Philanthropy

Sex Trafficking Horrific, but Successes Transform Lives

Happy Mother and Daughter
Victims of sex trafficking endure horrible abuse and trauma, but their stories can actually end happily. Dedicated people in organizations around the world are saving victims every day, and they need our support. I’d like to share with you some success stories from Washington State, California, India and Nepal.

Dream Center Helps West Coast Victims

“Hope” is in her early 20’s, and has a one-year-old daughter.  A few years ago, she took the greyhound bus to Los Angeles, but when she got off, her boyfriend wasn’t there to meet her.  Walking to get some food, she was kidnapped and forced to work on the streets for about seven months.   She had to serve 8-10 men per day and bring in a quota of $1500.  There was no room for trying to escape from her pimp because she was constantly watched.
One night, a Vice Cop said he could help her get out. They staged an arrest and safely removed her from the situation. Although she had escaped, she had been brainwashed that he was her only source of protection, and she went back several times before she was finally able to get out and stay out. Life was still hard, she served time on an old warrant and lost custody of her daughter. She heard about the Dream Center, and now is working to complete the program, get her daughter back, and pursue a degree in social work.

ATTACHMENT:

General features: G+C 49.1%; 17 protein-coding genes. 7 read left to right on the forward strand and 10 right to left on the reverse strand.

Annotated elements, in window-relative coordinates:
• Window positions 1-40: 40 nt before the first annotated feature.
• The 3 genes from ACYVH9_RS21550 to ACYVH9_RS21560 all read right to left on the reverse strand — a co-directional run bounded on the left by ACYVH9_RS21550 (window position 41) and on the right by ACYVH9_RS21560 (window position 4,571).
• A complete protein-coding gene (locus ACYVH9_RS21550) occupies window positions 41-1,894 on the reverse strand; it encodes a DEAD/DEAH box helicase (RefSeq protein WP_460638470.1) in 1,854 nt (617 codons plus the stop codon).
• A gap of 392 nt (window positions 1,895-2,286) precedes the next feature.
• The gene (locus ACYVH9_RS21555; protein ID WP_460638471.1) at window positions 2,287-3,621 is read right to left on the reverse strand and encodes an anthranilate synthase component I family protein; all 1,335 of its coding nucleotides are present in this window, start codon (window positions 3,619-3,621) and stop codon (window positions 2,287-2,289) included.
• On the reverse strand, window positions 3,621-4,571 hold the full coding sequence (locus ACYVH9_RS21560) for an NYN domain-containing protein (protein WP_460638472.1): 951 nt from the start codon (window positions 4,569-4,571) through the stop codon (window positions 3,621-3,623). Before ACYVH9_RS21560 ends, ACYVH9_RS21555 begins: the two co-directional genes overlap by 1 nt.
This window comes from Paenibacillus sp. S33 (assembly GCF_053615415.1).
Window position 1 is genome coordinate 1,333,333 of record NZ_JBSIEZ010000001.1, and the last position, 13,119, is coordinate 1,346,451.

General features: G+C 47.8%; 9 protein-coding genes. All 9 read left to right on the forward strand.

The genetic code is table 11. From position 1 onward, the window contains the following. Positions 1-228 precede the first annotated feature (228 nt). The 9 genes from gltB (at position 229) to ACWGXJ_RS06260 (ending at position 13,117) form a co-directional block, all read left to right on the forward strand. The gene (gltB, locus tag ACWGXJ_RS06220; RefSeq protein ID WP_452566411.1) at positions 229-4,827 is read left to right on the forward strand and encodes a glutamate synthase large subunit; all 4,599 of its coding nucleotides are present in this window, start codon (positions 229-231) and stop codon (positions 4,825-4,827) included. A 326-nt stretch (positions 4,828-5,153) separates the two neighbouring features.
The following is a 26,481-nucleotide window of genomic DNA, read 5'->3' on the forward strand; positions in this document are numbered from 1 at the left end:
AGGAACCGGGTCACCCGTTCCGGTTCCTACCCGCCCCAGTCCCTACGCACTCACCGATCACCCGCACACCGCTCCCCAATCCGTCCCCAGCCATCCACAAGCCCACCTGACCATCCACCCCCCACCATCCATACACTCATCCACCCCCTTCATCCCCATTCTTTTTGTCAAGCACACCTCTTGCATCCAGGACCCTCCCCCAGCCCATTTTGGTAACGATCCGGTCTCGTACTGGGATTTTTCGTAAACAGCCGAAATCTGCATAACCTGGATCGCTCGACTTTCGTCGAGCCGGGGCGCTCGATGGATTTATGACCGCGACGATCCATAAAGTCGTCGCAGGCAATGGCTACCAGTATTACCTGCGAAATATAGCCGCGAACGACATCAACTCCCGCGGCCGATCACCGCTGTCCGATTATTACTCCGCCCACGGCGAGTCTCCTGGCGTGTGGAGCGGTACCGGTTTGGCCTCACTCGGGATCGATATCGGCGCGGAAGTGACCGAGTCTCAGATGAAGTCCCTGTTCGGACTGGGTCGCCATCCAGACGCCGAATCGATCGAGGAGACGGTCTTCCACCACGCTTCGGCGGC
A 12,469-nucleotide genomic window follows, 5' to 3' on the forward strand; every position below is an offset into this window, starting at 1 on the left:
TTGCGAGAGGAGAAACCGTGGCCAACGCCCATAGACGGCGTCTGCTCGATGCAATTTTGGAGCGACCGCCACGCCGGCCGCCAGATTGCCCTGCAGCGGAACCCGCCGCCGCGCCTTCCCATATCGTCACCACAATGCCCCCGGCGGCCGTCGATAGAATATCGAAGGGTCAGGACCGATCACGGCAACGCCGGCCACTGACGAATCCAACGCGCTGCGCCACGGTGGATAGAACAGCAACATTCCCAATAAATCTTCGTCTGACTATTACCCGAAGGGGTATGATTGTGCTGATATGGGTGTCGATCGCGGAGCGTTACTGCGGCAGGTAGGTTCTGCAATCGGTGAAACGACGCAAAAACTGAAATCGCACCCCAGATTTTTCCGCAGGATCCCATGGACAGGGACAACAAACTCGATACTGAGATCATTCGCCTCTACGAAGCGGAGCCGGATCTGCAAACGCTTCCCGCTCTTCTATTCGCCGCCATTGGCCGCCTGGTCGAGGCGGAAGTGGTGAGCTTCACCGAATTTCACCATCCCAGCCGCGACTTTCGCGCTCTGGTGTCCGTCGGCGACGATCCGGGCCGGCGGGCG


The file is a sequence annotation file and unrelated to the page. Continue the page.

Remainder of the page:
“Lover Boys” Groom Girls On Internet

Michelle met her “lover boy” on the Internet while struggling to rebuilt her chaotic life and take care of her two sons. He was “sweet and kind” to her, but introduced her to meth to ease her stress. When she needed surgery, he moved in to help take care of the boys. Despite the drugs, she thought she had found her happy family until he began pressuring her to earn more. She started working the streets and he directed her by phone while home watching the kids. “The more I made, the more he did for me – got my hair done, nails, clothes, stuff for my boys they never had before and more drugs. I felt like a princess.” But he started abusing and cheating on her and she lost custody of her sons. The situation worsened until her mother told her about the Dream Center and she escaped to Los Angeles. She intends to start school in the fall and is working to regain custody of her children.

Nepalese Girls Turn to Shared Hope